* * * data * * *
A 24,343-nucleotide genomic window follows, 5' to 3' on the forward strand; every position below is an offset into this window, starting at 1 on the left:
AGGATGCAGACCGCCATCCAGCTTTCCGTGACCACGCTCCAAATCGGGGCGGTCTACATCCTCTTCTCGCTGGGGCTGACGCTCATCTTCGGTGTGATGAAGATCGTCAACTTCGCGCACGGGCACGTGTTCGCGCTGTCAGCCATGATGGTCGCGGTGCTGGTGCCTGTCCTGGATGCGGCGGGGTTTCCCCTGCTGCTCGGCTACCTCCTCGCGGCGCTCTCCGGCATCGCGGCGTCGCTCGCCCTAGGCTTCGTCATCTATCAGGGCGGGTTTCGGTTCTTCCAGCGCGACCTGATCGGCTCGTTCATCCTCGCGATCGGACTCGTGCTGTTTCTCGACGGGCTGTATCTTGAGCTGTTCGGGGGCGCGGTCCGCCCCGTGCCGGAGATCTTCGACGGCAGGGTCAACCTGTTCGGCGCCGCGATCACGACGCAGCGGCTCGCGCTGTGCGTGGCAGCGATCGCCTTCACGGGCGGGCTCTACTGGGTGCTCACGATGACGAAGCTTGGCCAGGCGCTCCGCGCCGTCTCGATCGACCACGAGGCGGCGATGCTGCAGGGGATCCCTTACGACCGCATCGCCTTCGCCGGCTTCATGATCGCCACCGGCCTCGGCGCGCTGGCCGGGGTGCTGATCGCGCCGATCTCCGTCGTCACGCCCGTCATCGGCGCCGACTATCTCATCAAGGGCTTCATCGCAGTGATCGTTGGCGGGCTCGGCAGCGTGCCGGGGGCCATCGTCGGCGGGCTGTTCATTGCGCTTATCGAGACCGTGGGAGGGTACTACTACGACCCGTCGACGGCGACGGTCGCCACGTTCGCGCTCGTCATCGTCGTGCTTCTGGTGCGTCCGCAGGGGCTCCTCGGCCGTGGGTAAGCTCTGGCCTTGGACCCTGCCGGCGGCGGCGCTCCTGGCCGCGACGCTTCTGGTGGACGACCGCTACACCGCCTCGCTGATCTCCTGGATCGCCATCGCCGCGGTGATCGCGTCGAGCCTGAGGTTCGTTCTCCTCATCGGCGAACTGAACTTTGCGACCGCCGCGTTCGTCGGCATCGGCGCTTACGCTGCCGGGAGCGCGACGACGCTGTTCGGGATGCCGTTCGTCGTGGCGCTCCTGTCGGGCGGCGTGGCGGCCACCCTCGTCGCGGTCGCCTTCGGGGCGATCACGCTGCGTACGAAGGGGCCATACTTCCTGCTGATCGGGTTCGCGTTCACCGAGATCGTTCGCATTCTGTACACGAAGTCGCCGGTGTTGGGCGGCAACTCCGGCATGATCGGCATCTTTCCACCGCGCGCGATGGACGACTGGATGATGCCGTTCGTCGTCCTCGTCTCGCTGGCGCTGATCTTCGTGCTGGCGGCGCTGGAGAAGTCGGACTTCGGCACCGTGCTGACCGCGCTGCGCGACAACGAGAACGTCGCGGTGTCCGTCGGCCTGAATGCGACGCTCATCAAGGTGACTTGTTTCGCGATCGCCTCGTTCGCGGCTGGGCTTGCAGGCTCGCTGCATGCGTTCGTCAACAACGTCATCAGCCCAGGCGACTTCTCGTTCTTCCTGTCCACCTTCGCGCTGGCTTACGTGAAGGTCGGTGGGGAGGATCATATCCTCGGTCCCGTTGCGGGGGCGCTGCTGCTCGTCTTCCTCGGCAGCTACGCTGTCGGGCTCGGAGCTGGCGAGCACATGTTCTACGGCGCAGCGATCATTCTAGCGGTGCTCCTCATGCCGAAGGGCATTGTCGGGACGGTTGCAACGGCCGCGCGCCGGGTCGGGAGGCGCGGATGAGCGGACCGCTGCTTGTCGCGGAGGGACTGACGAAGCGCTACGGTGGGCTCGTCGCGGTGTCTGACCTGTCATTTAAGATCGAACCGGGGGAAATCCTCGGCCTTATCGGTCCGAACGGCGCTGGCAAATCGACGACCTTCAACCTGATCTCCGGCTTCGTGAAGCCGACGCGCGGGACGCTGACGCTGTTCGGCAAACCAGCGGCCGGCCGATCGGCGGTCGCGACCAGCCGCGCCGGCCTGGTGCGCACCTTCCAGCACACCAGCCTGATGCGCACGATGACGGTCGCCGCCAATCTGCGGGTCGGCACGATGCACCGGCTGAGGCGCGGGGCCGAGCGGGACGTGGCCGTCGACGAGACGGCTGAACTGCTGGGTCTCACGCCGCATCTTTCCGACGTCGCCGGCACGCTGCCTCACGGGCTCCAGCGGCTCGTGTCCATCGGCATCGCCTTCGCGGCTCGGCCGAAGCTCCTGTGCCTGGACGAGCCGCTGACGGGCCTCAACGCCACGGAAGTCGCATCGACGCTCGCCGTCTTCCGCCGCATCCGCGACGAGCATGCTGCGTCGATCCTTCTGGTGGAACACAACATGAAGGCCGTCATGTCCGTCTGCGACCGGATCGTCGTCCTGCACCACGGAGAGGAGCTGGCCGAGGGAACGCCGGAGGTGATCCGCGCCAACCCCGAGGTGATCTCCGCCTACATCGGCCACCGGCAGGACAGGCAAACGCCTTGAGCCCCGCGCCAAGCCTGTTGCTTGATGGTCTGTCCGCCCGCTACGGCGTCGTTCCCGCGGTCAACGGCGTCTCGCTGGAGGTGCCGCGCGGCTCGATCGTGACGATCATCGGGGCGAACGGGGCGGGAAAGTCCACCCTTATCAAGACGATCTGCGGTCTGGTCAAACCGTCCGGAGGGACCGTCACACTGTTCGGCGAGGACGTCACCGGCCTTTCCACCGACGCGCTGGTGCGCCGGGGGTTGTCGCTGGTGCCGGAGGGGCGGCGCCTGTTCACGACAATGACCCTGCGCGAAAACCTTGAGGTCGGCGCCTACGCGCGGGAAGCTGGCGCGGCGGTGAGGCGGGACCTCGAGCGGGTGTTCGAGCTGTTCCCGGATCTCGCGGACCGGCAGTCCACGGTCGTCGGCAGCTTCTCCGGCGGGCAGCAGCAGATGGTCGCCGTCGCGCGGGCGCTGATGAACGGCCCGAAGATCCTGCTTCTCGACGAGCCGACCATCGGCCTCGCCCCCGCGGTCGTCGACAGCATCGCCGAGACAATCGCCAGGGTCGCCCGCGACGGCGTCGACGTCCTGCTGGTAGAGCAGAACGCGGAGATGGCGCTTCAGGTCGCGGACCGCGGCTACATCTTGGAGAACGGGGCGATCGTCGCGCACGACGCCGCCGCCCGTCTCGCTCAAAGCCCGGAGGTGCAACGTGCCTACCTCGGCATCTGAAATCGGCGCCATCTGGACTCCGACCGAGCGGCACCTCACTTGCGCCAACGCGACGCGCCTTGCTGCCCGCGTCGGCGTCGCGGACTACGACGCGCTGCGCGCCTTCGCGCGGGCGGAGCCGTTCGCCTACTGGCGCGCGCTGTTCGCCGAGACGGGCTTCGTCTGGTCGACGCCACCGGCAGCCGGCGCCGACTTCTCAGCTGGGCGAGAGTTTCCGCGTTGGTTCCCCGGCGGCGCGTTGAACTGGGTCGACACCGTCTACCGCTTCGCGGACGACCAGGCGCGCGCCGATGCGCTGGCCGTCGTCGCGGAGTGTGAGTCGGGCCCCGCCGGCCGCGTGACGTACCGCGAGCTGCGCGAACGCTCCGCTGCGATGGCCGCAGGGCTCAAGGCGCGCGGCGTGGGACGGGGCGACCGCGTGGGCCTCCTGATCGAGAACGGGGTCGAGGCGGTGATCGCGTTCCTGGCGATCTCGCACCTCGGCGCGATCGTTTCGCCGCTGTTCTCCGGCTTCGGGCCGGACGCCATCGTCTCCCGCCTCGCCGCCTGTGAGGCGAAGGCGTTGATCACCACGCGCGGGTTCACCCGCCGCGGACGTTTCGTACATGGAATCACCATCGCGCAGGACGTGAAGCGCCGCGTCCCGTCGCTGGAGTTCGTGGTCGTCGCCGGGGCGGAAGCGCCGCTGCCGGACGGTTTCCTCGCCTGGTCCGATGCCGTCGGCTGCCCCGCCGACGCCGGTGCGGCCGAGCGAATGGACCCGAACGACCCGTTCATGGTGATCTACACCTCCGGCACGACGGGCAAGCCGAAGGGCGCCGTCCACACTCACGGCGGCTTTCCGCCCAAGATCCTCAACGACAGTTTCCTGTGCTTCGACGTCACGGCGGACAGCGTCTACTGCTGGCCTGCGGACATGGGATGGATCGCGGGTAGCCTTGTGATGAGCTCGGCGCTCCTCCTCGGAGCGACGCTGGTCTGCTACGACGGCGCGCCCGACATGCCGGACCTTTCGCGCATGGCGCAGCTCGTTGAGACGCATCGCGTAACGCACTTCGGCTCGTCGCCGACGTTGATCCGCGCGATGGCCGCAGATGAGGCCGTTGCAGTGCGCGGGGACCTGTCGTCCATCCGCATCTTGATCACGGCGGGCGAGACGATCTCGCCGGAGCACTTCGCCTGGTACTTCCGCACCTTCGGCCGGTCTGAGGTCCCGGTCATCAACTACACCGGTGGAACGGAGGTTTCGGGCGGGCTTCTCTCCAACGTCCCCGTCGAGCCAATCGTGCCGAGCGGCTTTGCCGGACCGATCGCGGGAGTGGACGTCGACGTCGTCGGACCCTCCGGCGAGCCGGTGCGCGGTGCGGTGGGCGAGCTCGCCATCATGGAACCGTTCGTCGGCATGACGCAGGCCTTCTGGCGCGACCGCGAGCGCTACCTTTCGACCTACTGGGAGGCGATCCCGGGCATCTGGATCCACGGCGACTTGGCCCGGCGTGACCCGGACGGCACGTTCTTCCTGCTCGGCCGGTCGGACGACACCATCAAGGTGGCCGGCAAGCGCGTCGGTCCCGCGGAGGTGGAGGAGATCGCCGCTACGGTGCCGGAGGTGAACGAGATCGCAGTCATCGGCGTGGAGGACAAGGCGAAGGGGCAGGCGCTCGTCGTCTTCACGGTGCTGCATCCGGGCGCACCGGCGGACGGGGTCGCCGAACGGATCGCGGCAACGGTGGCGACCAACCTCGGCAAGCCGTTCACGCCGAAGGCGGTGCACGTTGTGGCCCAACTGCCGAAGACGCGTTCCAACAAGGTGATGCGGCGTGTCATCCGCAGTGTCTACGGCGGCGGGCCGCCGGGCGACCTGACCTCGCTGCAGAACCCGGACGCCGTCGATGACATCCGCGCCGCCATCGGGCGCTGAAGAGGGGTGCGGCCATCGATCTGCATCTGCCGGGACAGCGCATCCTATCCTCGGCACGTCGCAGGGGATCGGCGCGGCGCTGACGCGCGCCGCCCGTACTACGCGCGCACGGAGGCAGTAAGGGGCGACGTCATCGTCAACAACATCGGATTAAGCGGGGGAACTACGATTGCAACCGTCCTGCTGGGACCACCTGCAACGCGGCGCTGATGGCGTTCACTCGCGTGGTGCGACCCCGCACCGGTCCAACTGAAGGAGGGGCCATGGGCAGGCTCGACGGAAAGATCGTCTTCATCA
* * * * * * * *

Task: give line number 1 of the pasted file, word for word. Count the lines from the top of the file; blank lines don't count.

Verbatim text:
A 24,343-nucleotide genomic window follows, 5' to 3' on the forward strand; every position below is an offset into this window, starting at 1 on the left: